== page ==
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Free up your schedule, your dog wants to chat8 min read

July 23, 2021 6 min read

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Free up your schedule, your dog wants to chat8 min read

Reading Time: 6 minutes

Part 2 of this story is available. Click on the next page at the bottom of this article.

Do you ever look at your dog and wonder whether they love you as much as you adore them? Then, do you catch yourself feeling ridiculous and realise that dogs are dogs, and as someone is feeding them, they’ll love them? So, you rush to the kitchen and grab a treat to make sure that you still hold a top stop in your dog’s heart and aren’t just some fool who divulges all your secrets to the creature for no reason at all.

Well, for all you insecure pet companions, there’s good news, and there’s bad news. The good news is that, as it turns out, dogs may love us, humans, for the conversation. In fact, that may be what bonds the two species in such a unique way. The bad news is that all humans communicate, and dogs can connect with humans with even more ease than we once believed. So, you’d better stock up on as many treats and pets as possible as long as you’re still vying for your pets love and attention.

Anyway, how do we know that dogs can understand our mindless chatter (well, to an extent but probably better than other species)? Yup, you guessed it, we’ve learned this fantastic fact through the worlds cutest experiment. It involves 44 puppies!

seven puppies wearing jackets
Some of the puppies that were involved in the experiment. Image: ScienceNews.org

The experiment

Experiment Discover Sticker

So, it all started when the researcher Hannah Salomons who studies canine cognition, and some of her colleagues decided to compare dogs with their close relatives, wolves. Dogs and wolves have evolved from the same ancestors. So, they display similar behaviours and share common genes.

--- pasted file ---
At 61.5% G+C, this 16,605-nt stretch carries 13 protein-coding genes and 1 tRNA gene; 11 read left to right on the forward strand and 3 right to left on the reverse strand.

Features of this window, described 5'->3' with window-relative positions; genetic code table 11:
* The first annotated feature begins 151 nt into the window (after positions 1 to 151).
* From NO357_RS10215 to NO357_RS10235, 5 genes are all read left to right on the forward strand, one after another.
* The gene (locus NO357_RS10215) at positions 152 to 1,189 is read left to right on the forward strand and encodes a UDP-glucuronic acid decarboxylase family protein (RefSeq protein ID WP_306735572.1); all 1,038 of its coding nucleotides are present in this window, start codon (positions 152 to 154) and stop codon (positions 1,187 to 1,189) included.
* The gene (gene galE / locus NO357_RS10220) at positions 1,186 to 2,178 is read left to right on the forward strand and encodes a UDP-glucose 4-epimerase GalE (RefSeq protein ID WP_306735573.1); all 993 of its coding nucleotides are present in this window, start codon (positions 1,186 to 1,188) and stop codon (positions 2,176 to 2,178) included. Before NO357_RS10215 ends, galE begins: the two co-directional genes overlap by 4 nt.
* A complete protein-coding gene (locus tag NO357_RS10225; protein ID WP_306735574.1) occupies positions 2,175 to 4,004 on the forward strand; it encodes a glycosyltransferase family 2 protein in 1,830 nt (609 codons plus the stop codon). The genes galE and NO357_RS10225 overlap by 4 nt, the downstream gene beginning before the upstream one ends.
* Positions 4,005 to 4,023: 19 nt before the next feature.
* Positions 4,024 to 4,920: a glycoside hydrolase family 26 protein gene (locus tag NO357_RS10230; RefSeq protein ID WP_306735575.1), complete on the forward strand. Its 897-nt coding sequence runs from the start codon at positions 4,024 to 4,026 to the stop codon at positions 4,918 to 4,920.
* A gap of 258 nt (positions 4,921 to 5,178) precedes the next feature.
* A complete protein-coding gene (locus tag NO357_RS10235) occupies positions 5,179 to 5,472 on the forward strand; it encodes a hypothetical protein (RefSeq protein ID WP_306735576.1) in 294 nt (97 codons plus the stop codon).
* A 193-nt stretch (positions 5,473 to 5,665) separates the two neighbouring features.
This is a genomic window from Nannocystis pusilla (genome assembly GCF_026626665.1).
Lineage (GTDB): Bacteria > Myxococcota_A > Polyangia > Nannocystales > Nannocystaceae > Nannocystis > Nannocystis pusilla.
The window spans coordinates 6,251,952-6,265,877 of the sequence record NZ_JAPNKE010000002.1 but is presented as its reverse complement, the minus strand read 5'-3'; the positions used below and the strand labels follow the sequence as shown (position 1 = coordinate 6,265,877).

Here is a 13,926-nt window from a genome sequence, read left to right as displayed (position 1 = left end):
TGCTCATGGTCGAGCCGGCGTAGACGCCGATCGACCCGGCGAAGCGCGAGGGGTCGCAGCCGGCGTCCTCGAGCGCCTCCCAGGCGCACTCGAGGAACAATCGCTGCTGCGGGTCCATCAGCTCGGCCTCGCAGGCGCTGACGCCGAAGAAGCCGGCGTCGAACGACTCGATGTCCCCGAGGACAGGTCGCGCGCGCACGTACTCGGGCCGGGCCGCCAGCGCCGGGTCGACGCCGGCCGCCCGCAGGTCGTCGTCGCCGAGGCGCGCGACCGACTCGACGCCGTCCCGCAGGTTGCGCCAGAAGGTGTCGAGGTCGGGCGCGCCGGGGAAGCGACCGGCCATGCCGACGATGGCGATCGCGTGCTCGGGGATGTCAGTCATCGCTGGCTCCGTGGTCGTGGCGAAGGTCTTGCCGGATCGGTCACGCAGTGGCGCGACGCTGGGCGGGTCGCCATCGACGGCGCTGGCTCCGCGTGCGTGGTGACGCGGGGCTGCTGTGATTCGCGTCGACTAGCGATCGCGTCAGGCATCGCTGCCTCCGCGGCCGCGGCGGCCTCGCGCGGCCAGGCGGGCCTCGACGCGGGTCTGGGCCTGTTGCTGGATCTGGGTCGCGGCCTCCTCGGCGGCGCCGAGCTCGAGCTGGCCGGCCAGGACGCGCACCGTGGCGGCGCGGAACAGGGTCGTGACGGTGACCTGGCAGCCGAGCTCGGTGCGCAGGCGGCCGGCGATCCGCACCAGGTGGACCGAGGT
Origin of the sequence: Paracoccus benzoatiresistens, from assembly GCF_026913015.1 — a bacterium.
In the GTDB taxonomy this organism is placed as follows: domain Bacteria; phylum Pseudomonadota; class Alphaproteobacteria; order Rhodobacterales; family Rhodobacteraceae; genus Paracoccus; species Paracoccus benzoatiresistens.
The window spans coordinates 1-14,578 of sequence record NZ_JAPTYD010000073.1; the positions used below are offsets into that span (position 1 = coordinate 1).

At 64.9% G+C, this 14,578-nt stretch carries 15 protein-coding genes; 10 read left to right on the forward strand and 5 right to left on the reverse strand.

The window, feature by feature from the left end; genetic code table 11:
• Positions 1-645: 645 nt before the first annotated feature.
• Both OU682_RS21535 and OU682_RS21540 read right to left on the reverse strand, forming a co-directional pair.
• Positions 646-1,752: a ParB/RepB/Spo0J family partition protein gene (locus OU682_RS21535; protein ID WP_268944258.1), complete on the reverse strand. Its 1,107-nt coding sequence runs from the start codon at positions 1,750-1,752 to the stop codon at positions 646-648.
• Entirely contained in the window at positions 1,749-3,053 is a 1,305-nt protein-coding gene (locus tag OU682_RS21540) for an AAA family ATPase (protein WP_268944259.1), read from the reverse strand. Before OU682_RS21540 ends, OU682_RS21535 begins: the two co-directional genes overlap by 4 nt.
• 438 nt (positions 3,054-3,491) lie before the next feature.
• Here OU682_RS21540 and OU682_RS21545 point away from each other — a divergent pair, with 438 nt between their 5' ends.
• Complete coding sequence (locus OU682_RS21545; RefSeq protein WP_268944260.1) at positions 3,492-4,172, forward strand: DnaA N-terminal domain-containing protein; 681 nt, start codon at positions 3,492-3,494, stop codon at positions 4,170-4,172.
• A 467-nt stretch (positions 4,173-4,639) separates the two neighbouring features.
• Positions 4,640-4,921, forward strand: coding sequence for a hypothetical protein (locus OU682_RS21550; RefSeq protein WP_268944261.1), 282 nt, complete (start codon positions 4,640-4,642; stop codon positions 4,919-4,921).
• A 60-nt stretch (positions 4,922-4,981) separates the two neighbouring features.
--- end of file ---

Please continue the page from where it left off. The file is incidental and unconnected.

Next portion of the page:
WAIT, WAIT, WAIT, WHAT?

Alright, alright. Let me break it down for you.

Canine cognition, the subject that Hannah studies, deals with how all the species belonging to the dog family understand the world. The dog family includes wolves, foxes, jackals, and so on and so forth.

Dogs and wolves belong to the same family. That means that back in the day, thousands of years ago, they shared a common relative. Then, through the process of evolution, two distinct species evolved.

Genes are what determine how we behave, think and evolve. Genes are components of every living creatures body, and the closer our relationship is to a creature, the closer our genes will be.

bonhomme.brussels science covid dna adn Sticker

Did you know that all animal species are eventually related to one another? And that’s because at some point, we all had a common ancestor! Yup, humans are no exception to this rule.

Want to know more about evolution? Check out these articles to understand genes and how they’ve evolved to create pesky creatures like you and me.

Anyway, let’s get back to the experiment. So, now that you know why Hannah and her colleagues decided to study dogs and wolves. Let’s see how they did it.

The Recipe for the experiment:

wolf puppy
One of the wolf puppies that was used in the experiment. Image:ScienceNews.org

Forty-four adorable dog pups between 5 and 18 weeks old. They must live with their mum and have minimal human interaction
Thirty-seven precious wolf puppies. They must grow up around humans and leave their mums just 10 or 11 days after their birth.

Why are there all these specifications?